The Excel LCM function returns the least common multiple of integers. The least common multiple is the smallest positive integer that is a multiple of all supplied numbers. For example, =LCM(25,40) returns 200.
Get the least common multiple or two or more numbers
A number that represents the least common multiple of all numbers
=LCM (number1, [number2], ...)
number1 - The first number.
number2 - [optional] The second number.
Use the LCM function when you want to calculate the least common multiple of integers. The least common multiple is the smallest positive integer that is a multiple of all of the numbers supplied as arguments. A common use of the LCM function is to add fractions that have different denominators.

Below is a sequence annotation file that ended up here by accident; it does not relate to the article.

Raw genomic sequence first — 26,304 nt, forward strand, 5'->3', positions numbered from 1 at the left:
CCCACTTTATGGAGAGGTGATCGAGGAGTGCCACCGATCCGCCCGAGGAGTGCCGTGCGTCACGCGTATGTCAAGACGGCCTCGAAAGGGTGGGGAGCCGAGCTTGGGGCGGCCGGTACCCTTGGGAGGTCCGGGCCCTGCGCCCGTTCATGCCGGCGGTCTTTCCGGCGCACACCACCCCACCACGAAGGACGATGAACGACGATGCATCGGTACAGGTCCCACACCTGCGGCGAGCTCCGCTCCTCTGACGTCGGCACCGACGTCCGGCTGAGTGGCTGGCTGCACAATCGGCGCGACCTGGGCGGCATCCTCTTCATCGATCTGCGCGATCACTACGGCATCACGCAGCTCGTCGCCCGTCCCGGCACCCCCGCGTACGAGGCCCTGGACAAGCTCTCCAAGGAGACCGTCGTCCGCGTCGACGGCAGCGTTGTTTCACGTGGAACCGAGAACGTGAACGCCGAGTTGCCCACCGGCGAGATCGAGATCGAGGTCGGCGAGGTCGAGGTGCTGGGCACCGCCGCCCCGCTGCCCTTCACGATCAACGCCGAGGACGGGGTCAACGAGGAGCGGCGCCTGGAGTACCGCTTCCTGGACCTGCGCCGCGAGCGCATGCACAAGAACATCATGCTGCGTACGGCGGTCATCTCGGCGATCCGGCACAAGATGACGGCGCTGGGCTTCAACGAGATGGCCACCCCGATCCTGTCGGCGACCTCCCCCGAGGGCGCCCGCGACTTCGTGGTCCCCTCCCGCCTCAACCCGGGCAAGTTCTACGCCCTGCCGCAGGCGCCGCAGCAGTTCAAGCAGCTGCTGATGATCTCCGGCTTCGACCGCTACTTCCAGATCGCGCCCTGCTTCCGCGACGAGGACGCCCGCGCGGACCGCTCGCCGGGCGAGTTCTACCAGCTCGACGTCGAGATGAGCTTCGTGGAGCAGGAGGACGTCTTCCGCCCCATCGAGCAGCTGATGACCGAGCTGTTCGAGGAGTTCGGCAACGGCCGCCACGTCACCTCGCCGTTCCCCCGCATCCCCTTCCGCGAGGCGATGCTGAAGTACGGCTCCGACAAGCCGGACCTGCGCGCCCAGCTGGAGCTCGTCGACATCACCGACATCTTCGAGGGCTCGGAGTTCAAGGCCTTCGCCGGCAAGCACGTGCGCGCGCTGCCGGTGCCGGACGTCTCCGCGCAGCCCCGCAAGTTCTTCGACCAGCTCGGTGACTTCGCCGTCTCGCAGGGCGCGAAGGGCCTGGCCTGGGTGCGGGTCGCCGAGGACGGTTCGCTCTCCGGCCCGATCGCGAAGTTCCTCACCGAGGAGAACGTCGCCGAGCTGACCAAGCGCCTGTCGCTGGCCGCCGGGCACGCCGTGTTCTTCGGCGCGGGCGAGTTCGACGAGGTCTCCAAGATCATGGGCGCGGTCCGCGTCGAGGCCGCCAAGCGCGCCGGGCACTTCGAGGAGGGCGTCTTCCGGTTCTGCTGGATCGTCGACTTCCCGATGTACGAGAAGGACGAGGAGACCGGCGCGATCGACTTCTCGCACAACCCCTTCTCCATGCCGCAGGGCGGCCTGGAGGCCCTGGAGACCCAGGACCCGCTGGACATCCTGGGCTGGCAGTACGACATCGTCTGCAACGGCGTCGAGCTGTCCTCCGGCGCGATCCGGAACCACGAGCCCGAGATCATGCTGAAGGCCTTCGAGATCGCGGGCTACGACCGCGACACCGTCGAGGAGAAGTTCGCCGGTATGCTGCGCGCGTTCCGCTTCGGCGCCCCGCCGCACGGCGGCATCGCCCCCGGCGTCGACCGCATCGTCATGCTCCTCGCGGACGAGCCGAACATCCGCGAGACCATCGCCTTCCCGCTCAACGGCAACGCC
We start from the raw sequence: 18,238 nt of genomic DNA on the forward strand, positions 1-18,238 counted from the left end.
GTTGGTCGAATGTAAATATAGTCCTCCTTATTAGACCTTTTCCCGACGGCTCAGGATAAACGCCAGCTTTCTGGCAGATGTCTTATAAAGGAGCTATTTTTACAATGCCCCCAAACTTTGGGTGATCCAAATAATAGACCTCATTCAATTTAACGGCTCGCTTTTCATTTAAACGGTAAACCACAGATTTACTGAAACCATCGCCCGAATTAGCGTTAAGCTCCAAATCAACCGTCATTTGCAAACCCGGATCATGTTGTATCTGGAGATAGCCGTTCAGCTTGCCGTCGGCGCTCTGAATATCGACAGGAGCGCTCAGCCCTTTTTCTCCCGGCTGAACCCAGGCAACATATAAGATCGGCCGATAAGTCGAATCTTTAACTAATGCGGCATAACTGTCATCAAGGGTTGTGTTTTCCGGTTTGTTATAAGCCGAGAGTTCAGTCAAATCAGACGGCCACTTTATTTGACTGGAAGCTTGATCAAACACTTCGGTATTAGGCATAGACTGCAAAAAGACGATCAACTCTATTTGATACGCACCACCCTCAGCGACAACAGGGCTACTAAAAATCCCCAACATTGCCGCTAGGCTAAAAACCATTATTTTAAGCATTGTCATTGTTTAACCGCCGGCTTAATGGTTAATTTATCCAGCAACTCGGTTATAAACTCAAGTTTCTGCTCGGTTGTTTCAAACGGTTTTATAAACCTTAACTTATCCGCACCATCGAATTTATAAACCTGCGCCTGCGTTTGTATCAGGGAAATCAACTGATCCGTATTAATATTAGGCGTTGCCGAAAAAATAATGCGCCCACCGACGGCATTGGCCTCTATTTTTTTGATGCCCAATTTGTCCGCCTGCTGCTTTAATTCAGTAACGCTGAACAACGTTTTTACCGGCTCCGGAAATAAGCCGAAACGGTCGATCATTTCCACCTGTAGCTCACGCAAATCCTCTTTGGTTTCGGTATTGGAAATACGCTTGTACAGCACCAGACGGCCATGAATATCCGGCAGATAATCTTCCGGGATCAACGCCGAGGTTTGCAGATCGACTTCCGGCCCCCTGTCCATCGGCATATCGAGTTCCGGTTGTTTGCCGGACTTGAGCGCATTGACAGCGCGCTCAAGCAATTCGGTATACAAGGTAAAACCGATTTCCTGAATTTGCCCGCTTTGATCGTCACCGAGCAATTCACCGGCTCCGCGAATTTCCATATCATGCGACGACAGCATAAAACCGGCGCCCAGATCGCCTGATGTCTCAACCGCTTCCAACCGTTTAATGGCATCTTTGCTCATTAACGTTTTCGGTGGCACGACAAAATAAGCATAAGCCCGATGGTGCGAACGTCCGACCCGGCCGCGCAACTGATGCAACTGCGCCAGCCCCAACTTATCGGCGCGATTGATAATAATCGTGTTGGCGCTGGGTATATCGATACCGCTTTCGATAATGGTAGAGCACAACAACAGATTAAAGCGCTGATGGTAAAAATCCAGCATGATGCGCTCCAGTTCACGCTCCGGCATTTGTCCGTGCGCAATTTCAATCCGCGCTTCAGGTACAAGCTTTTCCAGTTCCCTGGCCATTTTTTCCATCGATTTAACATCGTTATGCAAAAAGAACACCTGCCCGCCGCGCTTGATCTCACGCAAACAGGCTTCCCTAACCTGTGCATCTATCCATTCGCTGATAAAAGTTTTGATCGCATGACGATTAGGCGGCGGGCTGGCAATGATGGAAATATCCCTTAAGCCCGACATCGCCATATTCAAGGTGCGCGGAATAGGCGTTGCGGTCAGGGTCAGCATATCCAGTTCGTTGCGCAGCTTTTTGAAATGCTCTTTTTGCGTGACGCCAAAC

For example, =LCM(3,4) returns 12, since 12 is the smallest multiple of both 3 and 4. However, =LCM(3,4,5) returns 60, since 60 is the smallest multiple of all three numbers.
The Excel GCD function returns the greatest common divisor of two or more integers. The greatest common divisor is the largest integer that goes into all supplied numbers without a remainder. For example, =GCD(60,36) returns 12.
Formulas are the key to getting things done in Excel. In this accelerated training, you'll learn how to use formulas to manipulate text, work with dates and times, lookup values with VLOOKUP and INDEX & MATCH, count and sum with criteria, dynamically rank values, and create dynamic ranges. You'll also learn how to troubleshoot, trace errors, and fix problems. Instant access. See details here.